Ockbrook - Part 05
- The Houses On The Hill
w/e 25 April
We retrace our
steps back to The Settlement in this part of our exploration
of Ockbrook but first a picture from were we left off in Part 4.
Directly opposite the Royal
Oak on Green Lane is a seventeenth century building that was
also a public house called the Prince of Wales. Standing end
on to the road it occupies a plot of land that once would have
belonged to one farmer in the mediaeval open field system. More
recently it has been called Stratford House but to imagine its
appearance in those earlier days, we would have to strip away
all the modern day paraphernalia such as telegraph poles, overhead
lines, lighting columns, television aerials, tarmac roads , motor
vehicles and, of course, even the trees and hedgerows would be
different. Heading back up Green Lane, a right turn by the Cross
Keys leads us back into The Settlement where a narrow path on
the left reveals a row of dwellings known collectively as "The
Houses on the Hill".
These were the first houses
to be built on The Settlement, the one in the centre of this
picture, Hillside, dating from 1752. In order to develop his
hosiery business, John Howe moved from Nottingham and occupied
his new house in May of that year but his stay was very brief
as he died later that same month. Another businessman George
Wallis, later rented the house and after his passing in 1800,
the Girls' Boarding School moved in until their own premises
across the road were completed three years later. Ten years later
it was the turn of the Boys' Boarding School to occupy the house
and they stayed there until 1822. Another occupant of note was
Br. Ignatius Montgomery a former Minister of the Moravian Church.
Ignatius, who is buried in the Burial Ground behind the church,
was the brother of James Montgomery a hymn writer whose best known
work is probably "Angels from the realms of glory".
Next to Hillside is Highfields but this house was not built until
nearly three-quarters of a century later in 1826. It was built
to house the Provincial Offices of the Moravian Church in England
which it did for the next fifty years when expansion required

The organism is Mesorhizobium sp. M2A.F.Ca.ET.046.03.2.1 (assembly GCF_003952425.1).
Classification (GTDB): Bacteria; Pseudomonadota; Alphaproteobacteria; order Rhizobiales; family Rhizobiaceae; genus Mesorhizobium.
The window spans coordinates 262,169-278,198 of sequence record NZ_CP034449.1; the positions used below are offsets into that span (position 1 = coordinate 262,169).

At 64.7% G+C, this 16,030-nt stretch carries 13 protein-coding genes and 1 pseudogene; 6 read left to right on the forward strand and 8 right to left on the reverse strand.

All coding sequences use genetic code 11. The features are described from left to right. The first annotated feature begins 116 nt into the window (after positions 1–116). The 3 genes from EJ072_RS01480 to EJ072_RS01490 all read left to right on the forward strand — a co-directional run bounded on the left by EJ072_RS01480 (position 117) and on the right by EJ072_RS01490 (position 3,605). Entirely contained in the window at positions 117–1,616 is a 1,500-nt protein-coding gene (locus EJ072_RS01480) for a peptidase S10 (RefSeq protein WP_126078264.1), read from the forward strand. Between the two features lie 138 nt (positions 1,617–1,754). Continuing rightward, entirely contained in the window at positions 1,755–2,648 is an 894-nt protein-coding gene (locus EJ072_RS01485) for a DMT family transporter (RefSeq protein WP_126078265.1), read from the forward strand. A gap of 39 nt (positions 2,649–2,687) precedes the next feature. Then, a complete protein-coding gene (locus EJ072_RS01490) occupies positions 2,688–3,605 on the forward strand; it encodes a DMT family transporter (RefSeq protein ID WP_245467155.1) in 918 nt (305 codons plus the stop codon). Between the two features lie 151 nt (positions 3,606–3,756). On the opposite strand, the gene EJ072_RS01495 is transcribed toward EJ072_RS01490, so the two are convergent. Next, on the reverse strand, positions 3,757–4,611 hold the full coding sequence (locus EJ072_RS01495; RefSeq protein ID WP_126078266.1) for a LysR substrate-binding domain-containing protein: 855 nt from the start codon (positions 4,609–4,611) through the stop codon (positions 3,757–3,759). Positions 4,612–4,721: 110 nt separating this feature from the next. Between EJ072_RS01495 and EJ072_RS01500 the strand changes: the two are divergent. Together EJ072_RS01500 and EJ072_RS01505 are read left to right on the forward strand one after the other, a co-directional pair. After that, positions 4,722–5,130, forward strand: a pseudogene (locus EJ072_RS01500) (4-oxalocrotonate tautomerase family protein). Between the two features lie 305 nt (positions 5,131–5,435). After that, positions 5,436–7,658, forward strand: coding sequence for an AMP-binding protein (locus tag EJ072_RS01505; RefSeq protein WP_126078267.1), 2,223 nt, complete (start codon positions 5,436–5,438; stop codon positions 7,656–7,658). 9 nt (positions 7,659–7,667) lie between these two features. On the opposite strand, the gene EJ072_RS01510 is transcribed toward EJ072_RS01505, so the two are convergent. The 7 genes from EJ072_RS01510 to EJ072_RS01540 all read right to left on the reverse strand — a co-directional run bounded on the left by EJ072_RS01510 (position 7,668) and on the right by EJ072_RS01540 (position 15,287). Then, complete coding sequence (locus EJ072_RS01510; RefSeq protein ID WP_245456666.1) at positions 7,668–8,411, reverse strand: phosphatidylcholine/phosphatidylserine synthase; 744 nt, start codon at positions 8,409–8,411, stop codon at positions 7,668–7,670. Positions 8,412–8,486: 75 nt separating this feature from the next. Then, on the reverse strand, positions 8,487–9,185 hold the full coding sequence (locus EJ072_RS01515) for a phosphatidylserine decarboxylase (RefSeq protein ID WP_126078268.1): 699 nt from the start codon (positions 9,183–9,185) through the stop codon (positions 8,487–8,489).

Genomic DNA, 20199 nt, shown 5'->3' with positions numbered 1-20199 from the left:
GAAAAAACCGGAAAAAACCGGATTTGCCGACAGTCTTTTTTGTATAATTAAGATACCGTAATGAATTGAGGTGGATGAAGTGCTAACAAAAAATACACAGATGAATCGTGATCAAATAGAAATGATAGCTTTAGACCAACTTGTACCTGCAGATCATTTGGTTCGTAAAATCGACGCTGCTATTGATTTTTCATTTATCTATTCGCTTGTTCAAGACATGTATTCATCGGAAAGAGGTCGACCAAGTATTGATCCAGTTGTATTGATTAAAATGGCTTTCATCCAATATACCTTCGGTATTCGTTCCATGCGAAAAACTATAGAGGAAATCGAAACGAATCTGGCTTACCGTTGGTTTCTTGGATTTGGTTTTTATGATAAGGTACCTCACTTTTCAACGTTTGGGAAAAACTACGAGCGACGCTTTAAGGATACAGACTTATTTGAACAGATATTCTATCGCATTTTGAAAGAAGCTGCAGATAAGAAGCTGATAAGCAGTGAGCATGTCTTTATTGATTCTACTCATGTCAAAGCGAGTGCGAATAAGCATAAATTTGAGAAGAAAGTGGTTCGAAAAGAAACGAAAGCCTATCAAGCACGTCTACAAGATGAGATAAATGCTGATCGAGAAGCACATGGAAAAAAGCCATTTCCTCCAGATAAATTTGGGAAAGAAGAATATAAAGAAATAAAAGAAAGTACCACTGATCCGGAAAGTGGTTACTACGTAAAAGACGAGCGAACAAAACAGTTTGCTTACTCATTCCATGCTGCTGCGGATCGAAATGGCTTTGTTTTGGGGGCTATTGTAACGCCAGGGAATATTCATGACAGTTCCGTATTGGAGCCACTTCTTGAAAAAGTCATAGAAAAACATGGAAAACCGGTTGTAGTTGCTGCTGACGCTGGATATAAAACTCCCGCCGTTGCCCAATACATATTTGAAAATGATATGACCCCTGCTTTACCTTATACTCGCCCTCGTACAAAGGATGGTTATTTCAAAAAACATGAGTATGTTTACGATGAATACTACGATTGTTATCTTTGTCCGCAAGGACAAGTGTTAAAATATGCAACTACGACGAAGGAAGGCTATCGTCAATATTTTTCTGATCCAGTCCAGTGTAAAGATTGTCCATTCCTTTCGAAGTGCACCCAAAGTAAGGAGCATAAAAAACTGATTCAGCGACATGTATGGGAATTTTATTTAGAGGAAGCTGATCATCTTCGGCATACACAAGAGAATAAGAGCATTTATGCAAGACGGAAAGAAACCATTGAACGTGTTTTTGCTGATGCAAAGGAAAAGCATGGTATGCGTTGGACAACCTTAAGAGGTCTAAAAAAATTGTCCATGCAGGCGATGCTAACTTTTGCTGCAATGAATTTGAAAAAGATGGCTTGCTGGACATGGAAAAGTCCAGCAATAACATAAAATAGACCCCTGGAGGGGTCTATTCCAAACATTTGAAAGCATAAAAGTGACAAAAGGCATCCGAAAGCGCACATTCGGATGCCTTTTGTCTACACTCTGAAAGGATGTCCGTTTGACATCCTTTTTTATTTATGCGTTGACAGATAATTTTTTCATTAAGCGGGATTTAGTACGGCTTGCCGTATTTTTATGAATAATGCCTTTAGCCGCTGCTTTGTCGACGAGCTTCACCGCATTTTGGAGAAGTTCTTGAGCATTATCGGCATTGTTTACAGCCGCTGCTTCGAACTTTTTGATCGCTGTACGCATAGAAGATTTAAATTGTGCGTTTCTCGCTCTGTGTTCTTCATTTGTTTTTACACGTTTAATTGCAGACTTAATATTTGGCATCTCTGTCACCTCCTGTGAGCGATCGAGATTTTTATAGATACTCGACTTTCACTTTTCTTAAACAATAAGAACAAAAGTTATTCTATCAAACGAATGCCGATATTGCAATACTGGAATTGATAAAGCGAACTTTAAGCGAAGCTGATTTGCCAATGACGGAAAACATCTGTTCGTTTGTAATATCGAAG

that the responsibilities were transferred to London.
This property, No. 33, was built at the
same time as Hillside in 1752; Highfields filled the gap between
them. The plaque above the door reads "Joseph and Mary Horsley
1752. Bless our going out O God, when we come in also bless us.
Amen". There is a very interesting story about a later occupant
of this house. After twenty years as missionaries in Jamaica,
Br. Jacob Planta, a Swedish surgeon and apothecary, and his wife
created a shop for his medicines after their return to Ockbrook
in 1780. They moved into this house in 1784 but three years earlier,
Br. Planta had inoculated two girls and two Single Sisters following
an outbreak of smallpox. Later outbreaks of the disease resulted
in no deaths among the congregation of the Moravian Settlement.
History now credits Edward Jenner with the discovery of vaccination
against smallpox fifteen years later in 1896. The Planta's graves
can be found in the Burial Ground in Ockbrook.
Between Nos. 33 and 35 is the site
of one of the many wells that were dug on The Settlement. Being
dug near the top of the hill, the search for water was often
difficult. Those that found it at a depth of 9 yards (approx
8m) were very fortunate as many wells were two or three times
Beyond the well is No. 35 which like No.
33 was built for Joseph Horsely and his wife and later taken
over by the Plantas after being used as a school between 1778
and 1784. In 1992 the semi-derelict cottage was completely renovated
and together with Nos. 29 and 33 remains a tenanted property
of the estate.